It seems to me that the CVRD really thinks money grows on trees in Union Bay, Royston and Cumberland.
On Jan. 22, they disclosed the approximate cost to each homeowner from Royston to Union Bay, for hook-up to their proposed liquid waste management plan.
Four options are on the table, all around $25,000 per home but could go up 30-50 per cent, meaning the actual cost could be $32,500 – $37,500.
Infrastructure projects rarely come in on- or under- budget. Every homeowner in that area suddenly faces a liability of $30,000 give or take.
Property values in Area B have been stagnant or down for the last few years, so putting $25,000 on the mortgage to finance this is impossible for many. It is unrealistic to expect young families, retired couples and anyone in between to spit up $25,000 or $30,000 for a sewer system they don’t need. OK says the CVRD, you can borrow it from us or the province at five per cent over 20 years.
I’d like all homeowners from Union Bay to Royston to realize that in the most optimistic scenario, for proposal C for instance, their monthly payments come to $219.17 if they borrow the money and include the maintenance fee. That is $2,630 a year.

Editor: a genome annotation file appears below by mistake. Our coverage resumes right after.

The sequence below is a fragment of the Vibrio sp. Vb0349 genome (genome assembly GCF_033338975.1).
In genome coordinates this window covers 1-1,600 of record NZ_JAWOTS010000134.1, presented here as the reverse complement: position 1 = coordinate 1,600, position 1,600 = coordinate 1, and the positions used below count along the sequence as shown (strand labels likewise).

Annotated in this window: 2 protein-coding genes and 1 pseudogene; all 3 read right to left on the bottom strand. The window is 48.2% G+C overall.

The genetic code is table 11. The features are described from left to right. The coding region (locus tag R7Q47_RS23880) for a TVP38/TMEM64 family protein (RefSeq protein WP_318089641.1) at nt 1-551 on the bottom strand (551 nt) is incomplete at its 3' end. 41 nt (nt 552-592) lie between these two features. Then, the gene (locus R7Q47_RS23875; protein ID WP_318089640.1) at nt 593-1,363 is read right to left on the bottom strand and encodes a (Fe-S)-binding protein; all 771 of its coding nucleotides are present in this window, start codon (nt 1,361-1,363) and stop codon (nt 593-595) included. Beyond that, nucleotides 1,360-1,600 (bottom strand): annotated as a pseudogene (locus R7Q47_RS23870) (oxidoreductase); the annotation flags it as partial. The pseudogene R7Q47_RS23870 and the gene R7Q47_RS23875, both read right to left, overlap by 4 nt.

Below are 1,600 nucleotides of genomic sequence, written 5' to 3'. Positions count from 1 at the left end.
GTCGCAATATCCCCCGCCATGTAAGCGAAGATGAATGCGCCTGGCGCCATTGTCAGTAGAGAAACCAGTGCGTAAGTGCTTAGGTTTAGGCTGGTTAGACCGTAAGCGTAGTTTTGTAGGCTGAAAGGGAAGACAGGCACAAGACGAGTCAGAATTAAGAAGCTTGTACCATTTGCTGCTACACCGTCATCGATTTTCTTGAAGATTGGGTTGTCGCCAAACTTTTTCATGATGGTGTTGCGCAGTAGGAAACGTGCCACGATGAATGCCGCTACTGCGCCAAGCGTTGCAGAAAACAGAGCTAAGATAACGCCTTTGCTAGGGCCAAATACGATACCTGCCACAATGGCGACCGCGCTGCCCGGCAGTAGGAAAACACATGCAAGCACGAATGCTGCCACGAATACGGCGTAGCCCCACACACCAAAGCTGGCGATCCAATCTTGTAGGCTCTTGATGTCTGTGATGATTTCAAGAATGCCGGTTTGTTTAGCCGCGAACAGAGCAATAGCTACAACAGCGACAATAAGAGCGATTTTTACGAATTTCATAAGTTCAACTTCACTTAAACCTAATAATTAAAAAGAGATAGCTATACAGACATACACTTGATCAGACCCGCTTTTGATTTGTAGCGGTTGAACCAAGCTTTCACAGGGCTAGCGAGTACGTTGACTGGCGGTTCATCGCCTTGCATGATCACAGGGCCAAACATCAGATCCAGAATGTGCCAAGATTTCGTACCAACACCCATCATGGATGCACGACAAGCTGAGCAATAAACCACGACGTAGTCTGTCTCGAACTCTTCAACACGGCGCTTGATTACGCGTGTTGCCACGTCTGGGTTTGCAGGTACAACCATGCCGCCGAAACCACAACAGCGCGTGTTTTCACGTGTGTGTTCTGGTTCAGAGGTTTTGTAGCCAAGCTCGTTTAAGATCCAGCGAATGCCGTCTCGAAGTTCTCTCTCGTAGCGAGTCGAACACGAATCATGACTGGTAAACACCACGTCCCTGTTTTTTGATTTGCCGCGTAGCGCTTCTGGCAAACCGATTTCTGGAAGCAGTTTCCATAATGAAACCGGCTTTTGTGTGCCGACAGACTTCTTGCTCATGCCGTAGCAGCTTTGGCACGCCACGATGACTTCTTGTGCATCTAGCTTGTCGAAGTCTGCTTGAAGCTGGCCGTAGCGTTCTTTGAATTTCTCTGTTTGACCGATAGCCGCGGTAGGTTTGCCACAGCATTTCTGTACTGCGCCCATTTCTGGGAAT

For some, that is more than their property tax, and that will growing too even when interest rates don’t go up, to over $2,900 by year 20. That is about $55,300 for your septic.
For half that money or less, individuals that have problematic septic systems can get theirs replaced and will not face staggering annual fees.
How much money will there be made on this project over the backs of home-owners?
Yes, but we need to clean up those leaky septics here and there and what other arguments there are. It should not have come to this.
This matter is too serious to just be pushed through and requires an election or referendum.